Mozambique: “Agroecological farming came to stay in Marracuene” — say the farmers

LVC Africa News 

(Mozambique, Maputo, July 11, 2014) – the adopted agroecological farming methods are there to stay among the farmers in Marracuene, south Mozambique, says the farmers from Alfredo Nhamitete’s farming Association, which is part of the National Farmers Union (União Nacional de Camponeses — UNAC). This resolve resulted from a knowledge exchange visit between the local farmers and the visiting members of Zimbabwe’s Smallholder Organic Farmers Forum (ZIMSOFF) and La Via Campesina, on July 9. 

The 280 association members produce different food crops such as yam, carrot, cabbage, onion, kale, beans, lettuce, eggplant, among others. Part of the produce is sold at the local market, and the earnings are equally shared among the members. “With that money I can send my children to school, and buy them school supplies”, said a woman farmer, and member of the association. 

UNAC provides technical support to this association, which enables them to practice sustainable, cheaper agroecological farming methods. The ZIMSOFF and La Via Campesina delegation visited a demonstration and training camp in Marracuene where the local farmers meet once a week to learn and perfect their farming skills. Equipped with such skills, farmers have improved their agricultural output, both the quantity and quality. “The production results are excellent. Some people are surprised by the quality of my farm’s products. They say I’m a sorcerer”, said another peasant woman, and member of the association.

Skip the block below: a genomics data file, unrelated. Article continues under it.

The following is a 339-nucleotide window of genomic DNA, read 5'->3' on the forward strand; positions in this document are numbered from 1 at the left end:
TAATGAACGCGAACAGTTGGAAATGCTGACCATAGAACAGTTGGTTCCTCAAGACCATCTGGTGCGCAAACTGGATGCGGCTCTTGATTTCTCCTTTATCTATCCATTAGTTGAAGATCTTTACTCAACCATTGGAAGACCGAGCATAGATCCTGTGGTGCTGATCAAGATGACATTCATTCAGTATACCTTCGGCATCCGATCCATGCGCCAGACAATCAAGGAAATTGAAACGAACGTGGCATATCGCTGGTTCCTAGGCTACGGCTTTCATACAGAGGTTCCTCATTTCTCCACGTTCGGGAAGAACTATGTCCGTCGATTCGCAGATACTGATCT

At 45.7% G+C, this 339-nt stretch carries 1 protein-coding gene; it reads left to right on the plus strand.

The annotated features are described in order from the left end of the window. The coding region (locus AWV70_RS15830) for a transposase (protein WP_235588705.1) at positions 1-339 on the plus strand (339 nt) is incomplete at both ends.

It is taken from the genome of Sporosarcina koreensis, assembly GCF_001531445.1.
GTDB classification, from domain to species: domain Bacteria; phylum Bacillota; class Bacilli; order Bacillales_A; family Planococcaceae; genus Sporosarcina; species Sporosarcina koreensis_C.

ZIMSOFF chairwoman, who also is the General Coordinator of La Via Campesina, Elizabeth Mpofu was very pleased with Marracuene’s experience and the role women play in the associations’ leaderships. 

According to Mpofu, UNAC should reinforce the support it provides to peasants’ associations, not only at the technical level, but also at the political level. 

UNAC chairman, Augusto Mafigo, who accompanied the delegation, said that the benefits of agroecological farming products to consumers should be highlighted to promote increased consumption at a local level. “We must tell people that our products come from local farmers. That they are produced using agroecological methods, and have great health benefits. Consumers need to understand all the advantages”, he added.

I love the land… 

The farmer Emanuel Jaime David, a member of the association Alfredo Nhamitete’s farming Association, told our LVC Africa News team that he resisted the fertilizer companies’ propaganda, and has never used chemical fertilizers to produce food because he knows that they damage the soil. 

“I’ve been a farmer for 38 years, and have never used chemical fertilizers in my land, because I know they destroy the soil. I love the land and its bounty. I have to take good care of it”, he said.

According to Elizabeth Mpofu, the availability and use of local seed varieties is crucial to a successful agroecological production. She further stressed that besides being cheaper and increasingly relevant in the current context of climate change, the traditional varieties are culturally and socially adaptable. 

The National Farmers Union is running a program to produce and conserve traditional seeds in partnership with the Movimento dos Pequenos Agricultores from Brazil. This program, which started in 2012, aims to develop these varieties and strengthen peasant agriculture in Mozambique.